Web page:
The U.S. economy might appear to be humming along in the late stages of an economic expansion, but experts don’t think it will be sustained for too many years to come.
A whopping 75 percent of economists think the U.S. economy will enter a recession by 2021, according to a new survey from the National Association for Business Economics (NABE). While only 10 percent of respondents thought it could happen as soon as this year, 42 percent predicted a downturn in 2020, while 25 percent of economists predicted a recession would occur in 2021.
If the expansion – which began in 2009 – lasted until June, it would be the longest.
Among the chief concerns for experts is the ongoing trade war between the U.S. and China. About two-thirds of respondents said existing tariffs would hit GDP growth by at least 25 basis points this year. Even more thought the tariffs would cause inflation to rise.
Furthermore, half of economists expect global growth to slow. One in four thought it could dip below 3 percent.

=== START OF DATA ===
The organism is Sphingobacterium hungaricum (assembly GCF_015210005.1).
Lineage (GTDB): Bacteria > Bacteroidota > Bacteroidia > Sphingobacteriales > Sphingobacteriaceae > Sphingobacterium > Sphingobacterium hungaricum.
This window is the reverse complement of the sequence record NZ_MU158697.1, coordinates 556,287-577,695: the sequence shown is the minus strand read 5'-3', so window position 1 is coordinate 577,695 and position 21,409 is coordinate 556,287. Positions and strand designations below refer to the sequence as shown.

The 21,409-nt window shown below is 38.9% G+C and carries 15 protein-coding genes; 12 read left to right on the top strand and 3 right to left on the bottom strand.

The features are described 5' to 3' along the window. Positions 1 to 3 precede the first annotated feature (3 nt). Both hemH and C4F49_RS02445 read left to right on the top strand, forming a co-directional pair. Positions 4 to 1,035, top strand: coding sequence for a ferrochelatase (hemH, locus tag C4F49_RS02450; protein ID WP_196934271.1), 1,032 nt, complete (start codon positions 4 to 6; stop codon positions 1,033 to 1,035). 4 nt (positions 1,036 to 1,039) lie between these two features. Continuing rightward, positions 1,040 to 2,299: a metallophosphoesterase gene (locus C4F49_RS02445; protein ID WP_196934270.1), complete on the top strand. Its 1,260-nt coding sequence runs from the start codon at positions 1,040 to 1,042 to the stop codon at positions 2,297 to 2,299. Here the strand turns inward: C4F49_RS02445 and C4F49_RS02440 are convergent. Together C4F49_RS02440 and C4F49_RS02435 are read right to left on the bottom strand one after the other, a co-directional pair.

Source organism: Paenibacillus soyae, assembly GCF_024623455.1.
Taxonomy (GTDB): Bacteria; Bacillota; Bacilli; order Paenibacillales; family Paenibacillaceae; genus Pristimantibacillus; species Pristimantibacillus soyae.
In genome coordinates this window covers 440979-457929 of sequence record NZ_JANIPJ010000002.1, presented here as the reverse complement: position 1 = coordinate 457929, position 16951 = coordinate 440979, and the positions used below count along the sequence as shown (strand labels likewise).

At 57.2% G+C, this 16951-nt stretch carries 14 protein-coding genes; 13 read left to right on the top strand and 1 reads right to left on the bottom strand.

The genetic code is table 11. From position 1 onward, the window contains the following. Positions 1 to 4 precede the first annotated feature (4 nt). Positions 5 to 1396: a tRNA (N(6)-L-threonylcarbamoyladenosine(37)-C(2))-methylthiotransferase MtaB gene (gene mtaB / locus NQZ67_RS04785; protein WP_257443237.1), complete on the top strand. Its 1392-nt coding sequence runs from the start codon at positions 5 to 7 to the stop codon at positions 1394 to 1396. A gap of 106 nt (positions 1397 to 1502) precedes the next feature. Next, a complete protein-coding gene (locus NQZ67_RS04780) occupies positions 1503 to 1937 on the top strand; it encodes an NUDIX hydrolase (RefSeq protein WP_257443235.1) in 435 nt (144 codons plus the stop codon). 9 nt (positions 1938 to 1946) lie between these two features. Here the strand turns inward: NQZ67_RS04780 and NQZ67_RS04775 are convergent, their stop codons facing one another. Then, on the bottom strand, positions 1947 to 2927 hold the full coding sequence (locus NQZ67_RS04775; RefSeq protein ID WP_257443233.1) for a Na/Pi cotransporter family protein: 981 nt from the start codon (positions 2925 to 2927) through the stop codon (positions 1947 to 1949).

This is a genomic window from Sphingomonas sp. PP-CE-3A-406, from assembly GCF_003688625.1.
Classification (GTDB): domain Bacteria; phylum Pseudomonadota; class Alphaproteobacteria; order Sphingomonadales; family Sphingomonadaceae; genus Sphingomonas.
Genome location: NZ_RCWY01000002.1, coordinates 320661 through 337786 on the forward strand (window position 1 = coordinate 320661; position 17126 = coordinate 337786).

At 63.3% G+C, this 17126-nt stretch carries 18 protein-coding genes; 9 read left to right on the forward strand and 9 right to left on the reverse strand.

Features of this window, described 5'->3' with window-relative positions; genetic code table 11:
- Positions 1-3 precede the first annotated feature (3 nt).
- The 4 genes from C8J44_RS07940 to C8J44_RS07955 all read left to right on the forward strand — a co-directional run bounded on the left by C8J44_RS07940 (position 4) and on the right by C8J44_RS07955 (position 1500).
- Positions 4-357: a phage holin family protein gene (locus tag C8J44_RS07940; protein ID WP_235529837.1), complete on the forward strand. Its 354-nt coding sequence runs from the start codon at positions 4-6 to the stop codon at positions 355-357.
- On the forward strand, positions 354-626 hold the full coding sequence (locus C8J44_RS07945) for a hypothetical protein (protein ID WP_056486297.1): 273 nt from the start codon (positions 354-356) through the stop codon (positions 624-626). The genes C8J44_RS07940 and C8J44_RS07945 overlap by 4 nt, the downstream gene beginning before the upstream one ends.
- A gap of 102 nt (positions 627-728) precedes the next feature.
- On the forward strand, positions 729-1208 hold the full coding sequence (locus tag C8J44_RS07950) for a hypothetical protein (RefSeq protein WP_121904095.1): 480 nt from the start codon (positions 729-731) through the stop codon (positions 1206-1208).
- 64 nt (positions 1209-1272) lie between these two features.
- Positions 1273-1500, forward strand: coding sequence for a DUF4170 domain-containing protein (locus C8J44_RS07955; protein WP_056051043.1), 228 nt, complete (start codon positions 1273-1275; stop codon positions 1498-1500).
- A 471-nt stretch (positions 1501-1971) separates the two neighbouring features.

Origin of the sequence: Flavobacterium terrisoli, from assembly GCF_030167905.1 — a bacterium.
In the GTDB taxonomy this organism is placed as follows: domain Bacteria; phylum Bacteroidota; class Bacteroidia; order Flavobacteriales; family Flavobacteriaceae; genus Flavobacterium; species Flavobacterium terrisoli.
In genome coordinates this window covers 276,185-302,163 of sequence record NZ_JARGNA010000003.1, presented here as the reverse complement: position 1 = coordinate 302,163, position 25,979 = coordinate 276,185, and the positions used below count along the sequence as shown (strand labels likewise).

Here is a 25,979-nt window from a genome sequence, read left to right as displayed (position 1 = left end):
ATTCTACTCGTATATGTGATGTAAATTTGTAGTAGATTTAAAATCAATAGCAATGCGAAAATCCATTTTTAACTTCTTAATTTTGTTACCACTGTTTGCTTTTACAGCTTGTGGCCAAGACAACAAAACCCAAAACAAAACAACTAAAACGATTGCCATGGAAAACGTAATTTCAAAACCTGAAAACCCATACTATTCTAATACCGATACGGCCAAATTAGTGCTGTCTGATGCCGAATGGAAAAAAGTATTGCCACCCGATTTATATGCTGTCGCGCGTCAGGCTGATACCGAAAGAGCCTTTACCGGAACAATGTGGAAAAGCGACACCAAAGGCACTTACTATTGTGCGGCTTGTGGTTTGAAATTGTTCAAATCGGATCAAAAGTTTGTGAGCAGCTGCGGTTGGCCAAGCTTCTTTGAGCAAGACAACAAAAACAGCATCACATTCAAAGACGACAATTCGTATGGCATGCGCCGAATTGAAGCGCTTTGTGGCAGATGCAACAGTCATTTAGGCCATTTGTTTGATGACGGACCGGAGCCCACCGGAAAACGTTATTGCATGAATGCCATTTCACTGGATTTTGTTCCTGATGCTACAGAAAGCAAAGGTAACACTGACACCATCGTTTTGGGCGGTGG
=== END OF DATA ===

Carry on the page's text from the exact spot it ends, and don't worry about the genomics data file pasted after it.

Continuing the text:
Late last year the stock market entered a volatile period, spurred by aforementioned concerns regarding U.S. trade relations and decelerating global growth.
Respondents were also troubled by a growing budget deficit, believing the administration’s tax law and spending policies will cause it to increase relative to GDP.
In terms of things panelists viewed as positives for U.S. growth were the Federal Reserve’s monetary policy and the Trump administration’s deregulation efforts.
The Commerce Department will release an advance reading for fourth quarter GDP this week – which was delayed due to a record-long partial government shutdown.